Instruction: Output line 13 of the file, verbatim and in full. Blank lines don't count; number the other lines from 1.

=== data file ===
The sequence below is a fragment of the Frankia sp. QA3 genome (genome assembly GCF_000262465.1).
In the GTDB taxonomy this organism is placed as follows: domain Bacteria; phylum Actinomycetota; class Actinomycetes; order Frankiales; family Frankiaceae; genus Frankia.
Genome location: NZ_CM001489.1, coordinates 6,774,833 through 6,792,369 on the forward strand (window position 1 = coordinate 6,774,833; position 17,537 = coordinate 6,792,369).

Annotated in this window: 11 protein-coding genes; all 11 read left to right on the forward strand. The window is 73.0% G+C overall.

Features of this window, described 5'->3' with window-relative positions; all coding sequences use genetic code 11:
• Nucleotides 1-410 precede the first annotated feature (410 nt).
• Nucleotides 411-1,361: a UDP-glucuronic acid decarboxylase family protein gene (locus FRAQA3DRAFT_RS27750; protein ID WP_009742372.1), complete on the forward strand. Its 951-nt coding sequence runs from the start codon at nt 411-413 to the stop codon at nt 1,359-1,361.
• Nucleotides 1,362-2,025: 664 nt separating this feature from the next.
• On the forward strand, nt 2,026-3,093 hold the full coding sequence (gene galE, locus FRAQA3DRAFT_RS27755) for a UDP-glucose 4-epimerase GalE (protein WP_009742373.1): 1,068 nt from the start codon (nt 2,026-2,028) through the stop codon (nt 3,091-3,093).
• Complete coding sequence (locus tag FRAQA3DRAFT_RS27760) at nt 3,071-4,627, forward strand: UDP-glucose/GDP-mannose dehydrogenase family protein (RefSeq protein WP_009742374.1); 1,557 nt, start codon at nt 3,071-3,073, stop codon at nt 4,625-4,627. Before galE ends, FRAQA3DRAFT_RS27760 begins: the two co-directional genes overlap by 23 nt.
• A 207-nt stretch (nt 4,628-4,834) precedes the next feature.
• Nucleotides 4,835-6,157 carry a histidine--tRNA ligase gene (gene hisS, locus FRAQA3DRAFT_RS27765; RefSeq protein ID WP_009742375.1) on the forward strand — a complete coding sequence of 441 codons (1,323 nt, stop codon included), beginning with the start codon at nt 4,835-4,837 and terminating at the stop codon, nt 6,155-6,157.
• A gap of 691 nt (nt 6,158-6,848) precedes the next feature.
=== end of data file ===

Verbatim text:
• A gap of 691 nt (nt 6,158-6,848) precedes the next feature.